Freitag, 24. Juni 2011


Dieses Video sollte anscheinend Prostitutionskunden zum überlegen bringen, wie schrecklich Blowjobs für weibliche Prostituierte sind. In erster Linie werden dieses Messages gesendet:

- Cunnillingus ist eklig
- Vaginas sind eklig
- Frauen, die nicht dem gängigen Schönheitsideal entsprechen sind eklig
-...und überhaupt, alles sexuelle ist eklig und erniedrigend

Ausserdem verkennt das Video, dass Männer oft gerade bezahlen, UM Cunnillingus praktizieren zu dürfen. Und zwar nicht nur bei Frauen, welche jung und hübsch sind.

Dienstag, 21. Juni 2011


In Beiträgen wie diesen wird das wahre Gesicht von zahlreichen Prostitutionsgegnern entlarvt (welche natürlich nichts gegen Prostituierte selbst haben, nur gegen Prostitution..)
Why I made the Choice to be a Prostitute"

1. I saw Pretty Baby and it reminded me of my stepfather and I thought I could get paid for it.
2. I saw Pretty Woman and I liked the clothes.
3. I saw a Demi Moore movie and I thought, Wow, what an easy and fun way to make a million dollars.
4. I like getting fucked by the football team, the fraternity brothers, and law students at graduation parties. I realized that gang rape could be a transcendental experience.
5. I figured that laying on my back and getting fucked by hundreds of men, and getting on my knees and sucking thousands of dicks, was the most profound empowerment a woman could have.
6. My vocational counselor and I discussed a whole lot of possibilities: doctor, lawyer, women's-studies teacher, legal secretary. I was offered a four-year scholarship at Stanford, but frankly, prostitution seemed the most rewarding job option available.
7. I worship the goddess and she told me, "Fuck mankind." I misunderstood her spiritual message and found myself in lifetime sexual servitude instead.
8. I came to appreciate the depth of Hugh Hefner's, Larry Flynt's, and Bob Guccione's understanding of my sexuality.
9. My boyfriend wanted me to do it. He said that being part of a stable of whores who worked for him could help me learn how to get along with other women.
10. My father wanted me to do it.
11. I met a nice man on
12. Camille Paglia told me it was the feminist thing to do.
13. I felt coerced by my landlord, the day-care center, the utility companies, the grocer, my dealer and my plastic surgeons to pay my bills every month.
14. I didn't want to work at Red Lobster.
15. I wanted to be treated like a lady.
16. I went to COYOTE's Halloween extravaganza, the Hookers' Ball, and found out just how glamorous prostitution could be.
17. It's complicated, but I thought that working in the sex industry would increase my self-esteem. It's sort of like saying to the world, "I am the best Grade A ground beef" and being the cow.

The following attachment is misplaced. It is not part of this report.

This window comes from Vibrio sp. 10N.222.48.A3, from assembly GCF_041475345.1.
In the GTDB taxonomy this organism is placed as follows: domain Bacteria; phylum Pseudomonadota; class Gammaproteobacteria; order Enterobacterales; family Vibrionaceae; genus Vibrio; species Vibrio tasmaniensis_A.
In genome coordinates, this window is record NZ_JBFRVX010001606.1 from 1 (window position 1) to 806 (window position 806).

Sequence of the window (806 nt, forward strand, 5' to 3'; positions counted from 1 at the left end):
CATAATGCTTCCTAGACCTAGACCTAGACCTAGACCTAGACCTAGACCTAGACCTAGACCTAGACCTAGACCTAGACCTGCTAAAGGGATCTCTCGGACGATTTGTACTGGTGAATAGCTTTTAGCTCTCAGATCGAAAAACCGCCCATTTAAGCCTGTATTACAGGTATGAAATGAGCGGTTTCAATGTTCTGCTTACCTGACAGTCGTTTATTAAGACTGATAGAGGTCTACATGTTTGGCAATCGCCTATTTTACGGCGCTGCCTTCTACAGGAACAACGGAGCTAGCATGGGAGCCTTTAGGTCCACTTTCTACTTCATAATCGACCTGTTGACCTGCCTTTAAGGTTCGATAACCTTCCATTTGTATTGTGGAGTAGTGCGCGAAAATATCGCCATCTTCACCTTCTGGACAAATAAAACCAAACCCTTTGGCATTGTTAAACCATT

18. And then, ya know, even though it all sounded really good, and selling fucks and blow jobs sounded really empowering, I realized that talking about it and writing books defending it would be even more empowering."

Für diejenigen welche immer noch nicht verstehen wie solche hasserfüllten, spöttischen Bemerkungen Prostituierten massivst Schaden (ja, das gibt es tatsächlich..), kann ich nur wieder mal auf den Beitrag "Violent Language of Anti-Sexworker Groups" verweisen...

"There are five main consequences of this discourse of hate. First, sex workers who are confronted with these opinions are likely to doubt their self-worth and their self-agency, and may put themselves in the position of victim, thus making it more likely they will become victims of violence. When subjected to violence, they are less likely to make complaints about it.

Secondly, the discourse encourages hatred of sex workers, clients and all who support sex workers in any way. All cultures have approved objects of hatred. Often this hatred takes aim at whole classes of people. Speech denigrating particular groups has been described as a ‘psychic tax on those least able to pay’. As an example, it has been shown that negative comments about the LGBT (lesbian, gay, bisexual and transgender) communities contribute to increases in physical and verbal violence against homosexual and transgender people. This can be extended to sex workers as well.

Thirdly, conflating sex work with trafficking and violence against women has affected the funding of sex worker groups. For example, PEPFAR (the US government AIDS fund) will not fund organisations that support sex workers or promote the decriminalisation of sex work. As a result, this has led to groups that supply sex workers with condoms, or support the rights of sex workers, not receiving funds, thus endangering the lives of sex workers and putting them at risk of HIV infection. This policy also reinforces stereotypes, stigma, and discrimination against sex workers.

Fourthly, male, gay, transgender and gender-fluid sex workers are made invisible. The violence against these groups is ignored, and rarely appears in any of the papers they produce. In fact, male sex workers rarely appear in any of their publications, perhaps, because they assume male sex workers to be gay men. For example, Sheila Jeffreys calls gay men the cause of women’s subjugation, while male-to-female transgendered sex workers are referred to as ‘self-mutilating men’. Perhaps they count even less as human?

Finally, and cumulatively, the discourse actively encourages violence against sex workers. The way something is defined can make a huge difference in how it is perceived and how it is interacted with. When one understands a group of people as ‘other’, different, dirty, filthy, stupid or malevolently manipulative, then one can support or condone the violence that occurs. Whether this is forced rescue, forced health checks, taking children away from their parents, or rape and murder."